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Streptolabis hispoides, 93.
STRUGGLE for existence, 28, 33.
Survival of the fittest, law of,

stated, 33; its action in deter-

mining colour, 67.
SWAInson’s circular and quinarian

theory, 45.
SYLVIADÆ, sexual colouring and

nidification of, 245

in different classes of animals,

111; diverse habits of, 156.
SEXUAL SELECTION, 156; its nor-

mal action to develop colour in
both sexes, 247; among birds,

SIDGWICK, Mr. A., on protective

colouring of moths, 62.
SITTA, sexual colouring and nidi-

fication of, 243.
SITTELLA, sexual colouring and

nidification of, 243.
SNAKES, mimicry among, 101.
Song of birds, instinctive or imita-

tive, 220.
SPECIES, law of population of, 28;

abundance or rarity of, depend-
ent on the adaptation to condi-
tions, 33; definition of, 141,
161; the range and constancy
of, 143; extreme variation in,

163, 164.
SPEED of animals, limits of, 292.
Sphecia craboniforme, 90.
Sphecomorpha chalybea, 96.
SPHEGIDÆ, mimicked by flies, 97.
SPIDERS, wliich minic ants, 98;

and flower buds, 99.
Spilosoma menthastri, 88.
STAINTON, Mr., on moths rejected

by turkeys, 78, 88.
STALACHTIS, a genus of Erycinidæ,

the object of mimicry, 84.
Stinging insects generally conspi-

cuously coloured, 72.
STURNIDÆ, sexual colouring and

nidification of, 244.

TACHORNIS phænicobea, 228.
Tachyris hombronii, 172; ithome,

172; lycaste, 172; lyncida, 172;
nephele, 172; nero, 172; zarinda,

TANAGRIDÆ, sexual colouring and

nidification of, 245.
TAPIR, 299.
TELEPHORI, similar colouring of

two sexes, 114.
TEMPERATE and cold climates fa-

vourable to civilization, 318.
THERATES, mimicked by Hetero-

mera, 95.

Thyca descombesi, 172; hyparete,

172; rosenbergii, 172; zebuda,

Tiger, adaptive colouring of, 52.
Times newspaper on Natural Selec-

tion, 296.
Tools, importance of, to man,

TREE FROGS, probable mimicry by,

TRIMEN, Mr., on rank of the Papi-

lionidæ, 136.
TRISTRAM, Rev. H., on colours of

desert animals, 50.

38, 40; inconvenience of using

the term, 161.
VERTEBRATA, mimicry among, 99.
VOICE of man, not explained by

natural selection, 350.
VOLUCELLA, species of mimic bees,

75, 98.

Trochilium tipuliforme, 90.
TROGONIDÆ, sexual colouring and

nidification of, 241.
TROPICAL birds often green, 52.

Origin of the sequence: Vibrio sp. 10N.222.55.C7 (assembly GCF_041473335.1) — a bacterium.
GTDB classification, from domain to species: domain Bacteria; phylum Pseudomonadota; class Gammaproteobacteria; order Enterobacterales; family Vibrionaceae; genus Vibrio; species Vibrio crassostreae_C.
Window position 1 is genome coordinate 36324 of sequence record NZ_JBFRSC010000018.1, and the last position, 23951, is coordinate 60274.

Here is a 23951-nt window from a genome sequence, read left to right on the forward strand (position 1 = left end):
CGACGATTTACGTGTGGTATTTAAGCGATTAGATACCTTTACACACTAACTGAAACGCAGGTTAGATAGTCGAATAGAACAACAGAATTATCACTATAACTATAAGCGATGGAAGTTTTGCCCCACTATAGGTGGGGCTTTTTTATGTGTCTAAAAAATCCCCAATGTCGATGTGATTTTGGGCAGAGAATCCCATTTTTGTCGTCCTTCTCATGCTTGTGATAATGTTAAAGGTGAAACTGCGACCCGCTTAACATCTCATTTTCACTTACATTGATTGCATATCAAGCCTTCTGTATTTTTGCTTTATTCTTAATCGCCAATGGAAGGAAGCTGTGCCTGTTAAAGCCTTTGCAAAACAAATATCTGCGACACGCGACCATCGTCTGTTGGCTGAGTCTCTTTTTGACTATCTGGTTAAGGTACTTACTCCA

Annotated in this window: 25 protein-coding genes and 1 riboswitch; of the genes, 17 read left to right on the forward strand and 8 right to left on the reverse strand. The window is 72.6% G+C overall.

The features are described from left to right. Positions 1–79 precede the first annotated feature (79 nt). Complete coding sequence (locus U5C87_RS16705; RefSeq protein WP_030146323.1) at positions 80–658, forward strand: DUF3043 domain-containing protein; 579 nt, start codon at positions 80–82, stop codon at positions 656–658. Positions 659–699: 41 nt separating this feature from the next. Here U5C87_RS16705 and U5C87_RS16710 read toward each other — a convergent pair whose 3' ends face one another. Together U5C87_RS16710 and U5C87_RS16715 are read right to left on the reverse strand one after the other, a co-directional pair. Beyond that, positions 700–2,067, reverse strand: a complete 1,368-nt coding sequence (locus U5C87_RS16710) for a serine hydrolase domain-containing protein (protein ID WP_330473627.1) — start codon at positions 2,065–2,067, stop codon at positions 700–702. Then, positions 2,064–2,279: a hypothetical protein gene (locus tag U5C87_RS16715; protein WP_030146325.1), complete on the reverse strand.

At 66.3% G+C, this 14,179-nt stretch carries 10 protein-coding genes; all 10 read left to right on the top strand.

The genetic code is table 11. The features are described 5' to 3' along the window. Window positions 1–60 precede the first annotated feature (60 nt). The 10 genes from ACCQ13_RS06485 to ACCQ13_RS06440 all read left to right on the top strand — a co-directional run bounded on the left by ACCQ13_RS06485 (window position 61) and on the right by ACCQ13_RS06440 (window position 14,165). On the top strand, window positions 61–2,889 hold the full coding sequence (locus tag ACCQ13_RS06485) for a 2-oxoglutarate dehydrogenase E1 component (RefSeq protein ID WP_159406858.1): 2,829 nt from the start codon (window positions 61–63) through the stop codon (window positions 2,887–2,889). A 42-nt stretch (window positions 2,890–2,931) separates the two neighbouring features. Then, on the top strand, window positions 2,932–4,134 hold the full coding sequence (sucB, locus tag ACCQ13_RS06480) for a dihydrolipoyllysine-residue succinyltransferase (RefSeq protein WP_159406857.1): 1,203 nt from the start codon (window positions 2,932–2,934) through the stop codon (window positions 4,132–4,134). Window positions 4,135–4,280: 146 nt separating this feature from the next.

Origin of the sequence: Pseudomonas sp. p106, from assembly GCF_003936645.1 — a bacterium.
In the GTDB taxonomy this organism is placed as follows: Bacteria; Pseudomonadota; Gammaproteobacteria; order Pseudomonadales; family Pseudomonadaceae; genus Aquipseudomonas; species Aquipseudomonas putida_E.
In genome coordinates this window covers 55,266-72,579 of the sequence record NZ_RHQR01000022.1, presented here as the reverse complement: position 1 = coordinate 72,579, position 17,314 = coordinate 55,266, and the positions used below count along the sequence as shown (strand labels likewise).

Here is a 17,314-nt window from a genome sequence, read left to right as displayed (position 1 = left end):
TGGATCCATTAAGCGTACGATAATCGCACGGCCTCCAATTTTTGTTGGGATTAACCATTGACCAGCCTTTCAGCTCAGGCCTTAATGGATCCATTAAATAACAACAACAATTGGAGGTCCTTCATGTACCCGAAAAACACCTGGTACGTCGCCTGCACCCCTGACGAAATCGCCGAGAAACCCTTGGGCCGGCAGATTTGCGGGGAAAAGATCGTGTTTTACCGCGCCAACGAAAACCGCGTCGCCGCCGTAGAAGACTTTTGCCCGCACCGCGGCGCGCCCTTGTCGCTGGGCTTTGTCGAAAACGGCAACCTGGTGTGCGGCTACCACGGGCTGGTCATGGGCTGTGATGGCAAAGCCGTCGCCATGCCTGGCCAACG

Tropics, most favourable to pro-

duction of perfect adaptation
among animals, 68; not favour.
able to growth of civilization,


orioles, 104.
TRUTHFULNESS of some savages,

353; not to be explained on

utilitarian hypothesis, 354.
TURDIDÆ, sexual colouring and

nidification of, 245.
Turnix, 115, 251.
TYNDALL, Professor, on origin of

consciousness, 361.

UPUPIDÆ, sexual colouring and

nidification of, 241.
USEFUL and useless variations, 34.
Utility, importance of the prin-

ciple of, 47, 127.

WALSH, Mr., on dimorphism, of

Papilio turnus, 153.
WEAPONS and tools, how they

affect man's progress, 314.
WEEVILS often resemble small

lumps of earth, 58.
Weir, Mr. Jenner, on

a moth
refused by birds, 89; beetles
refused by birds, 93; on cater-
pillars eaten and rejected by

birds, 119
WESTWOOD, Professor, objections

to theory of mimicry, 108.
WHITE colour in domesticated and

wild animals, 66.
Wild and domesticated animals,

essential differences of, 38-41.
WILL really exerts force, 367;

probably the primary source of

force, 368.
Wood, Mr. T. W., on orange-tip

butterfly, 59.
WOODCOCKS and Snipes, protective

colouring of, 53.
WOODPECKERS, why scarce in Eng-

land, 32.

VARIABILITY, simple, 144.
VARIATIONS, useful and useless, 34;

laws of, 143, 266; as influenced
by locality, 166; of size, 168;
universality of, 287-291; are
there limits to, 291; of domestic

dogs, 293 ; of pigeons, 293.
VARIETIES, instability of, supposed

to prove the permanent dis-
tinctness of species, 26; if su-
perior will extirpate original
species, 36; its reversion then
impossible, 37; of domesticated
animals may partially revert,

XANTHIA, autumnal colours of

these moths, 62.

ZEBRAS, 299,

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